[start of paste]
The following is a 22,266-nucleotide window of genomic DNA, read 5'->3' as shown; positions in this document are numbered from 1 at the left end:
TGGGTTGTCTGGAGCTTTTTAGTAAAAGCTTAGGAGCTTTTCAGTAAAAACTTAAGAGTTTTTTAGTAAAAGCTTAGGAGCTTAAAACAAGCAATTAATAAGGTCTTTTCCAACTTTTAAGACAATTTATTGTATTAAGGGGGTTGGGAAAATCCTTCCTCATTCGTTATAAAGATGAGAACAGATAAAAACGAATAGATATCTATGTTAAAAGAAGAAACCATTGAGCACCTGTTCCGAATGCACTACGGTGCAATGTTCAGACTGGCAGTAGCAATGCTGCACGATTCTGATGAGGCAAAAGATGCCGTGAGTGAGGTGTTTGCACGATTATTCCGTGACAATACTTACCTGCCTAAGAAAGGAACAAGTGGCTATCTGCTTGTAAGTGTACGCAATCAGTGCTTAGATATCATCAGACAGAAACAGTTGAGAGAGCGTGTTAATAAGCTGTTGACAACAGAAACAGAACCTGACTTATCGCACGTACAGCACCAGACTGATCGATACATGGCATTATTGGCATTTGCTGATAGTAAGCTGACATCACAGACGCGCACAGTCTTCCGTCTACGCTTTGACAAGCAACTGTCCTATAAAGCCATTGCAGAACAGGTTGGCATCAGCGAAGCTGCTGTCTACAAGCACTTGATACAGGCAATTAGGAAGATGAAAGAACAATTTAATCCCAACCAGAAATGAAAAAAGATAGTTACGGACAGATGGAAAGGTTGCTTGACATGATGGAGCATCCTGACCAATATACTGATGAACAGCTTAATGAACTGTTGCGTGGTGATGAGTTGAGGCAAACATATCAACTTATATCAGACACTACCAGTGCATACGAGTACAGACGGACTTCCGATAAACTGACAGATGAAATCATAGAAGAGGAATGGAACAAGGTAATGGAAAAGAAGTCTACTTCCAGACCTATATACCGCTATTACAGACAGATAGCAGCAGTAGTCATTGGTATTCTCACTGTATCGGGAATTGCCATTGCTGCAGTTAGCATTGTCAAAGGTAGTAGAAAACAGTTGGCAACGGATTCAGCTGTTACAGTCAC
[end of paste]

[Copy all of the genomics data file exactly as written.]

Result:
The following is a 22,266-nucleotide window of genomic DNA, read 5'->3' as shown; positions in this document are numbered from 1 at the left end:
TGGGTTGTCTGGAGCTTTTTAGTAAAAGCTTAGGAGCTTTTCAGTAAAAACTTAAGAGTTTTTTAGTAAAAGCTTAGGAGCTTAAAACAAGCAATTAATAAGGTCTTTTCCAACTTTTAAGACAATTTATTGTATTAAGGGGGTTGGGAAAATCCTTCCTCATTCGTTATAAAGATGAGAACAGATAAAAACGAATAGATATCTATGTTAAAAGAAGAAACCATTGAGCACCTGTTCCGAATGCACTACGGTGCAATGTTCAGACTGGCAGTAGCAATGCTGCACGATTCTGATGAGGCAAAAGATGCCGTGAGTGAGGTGTTTGCACGATTATTCCGTGACAATACTTACCTGCCTAAGAAAGGAACAAGTGGCTATCTGCTTGTAAGTGTACGCAATCAGTGCTTAGATATCATCAGACAGAAACAGTTGAGAGAGCGTGTTAATAAGCTGTTGACAACAGAAACAGAACCTGACTTATCGCACGTACAGCACCAGACTGATCGATACATGGCATTATTGGCATTTGCTGATAGTAAGCTGACATCACAGACGCGCACAGTCTTCCGTCTACGCTTTGACAAGCAACTGTCCTATAAAGCCATTGCAGAACAGGTTGGCATCAGCGAAGCTGCTGTCTACAAGCACTTGATACAGGCAATTAGGAAGATGAAAGAACAATTTAATCCCAACCAGAAATGAAAAAAGATAGTTACGGACAGATGGAAAGGTTGCTTGACATGATGGAGCATCCTGACCAATATACTGATGAACAGCTTAATGAACTGTTGCGTGGTGATGAGTTGAGGCAAACATATCAACTTATATCAGACACTACCAGTGCATACGAGTACAGACGGACTTCCGATAAACTGACAGATGAAATCATAGAAGAGGAATGGAACAAGGTAATGGAAAAGAAGTCTACTTCCAGACCTATATACCGCTATTACAGACAGATAGCAGCAGTAGTCATTGGTATTCTCACTGTATCGGGAATTGCCATTGCTGCAGTTAGCATTGTCAAAGGTAGTAGAAAACAGTTGGCAACGGATTCAGCTGTTACAGTCAC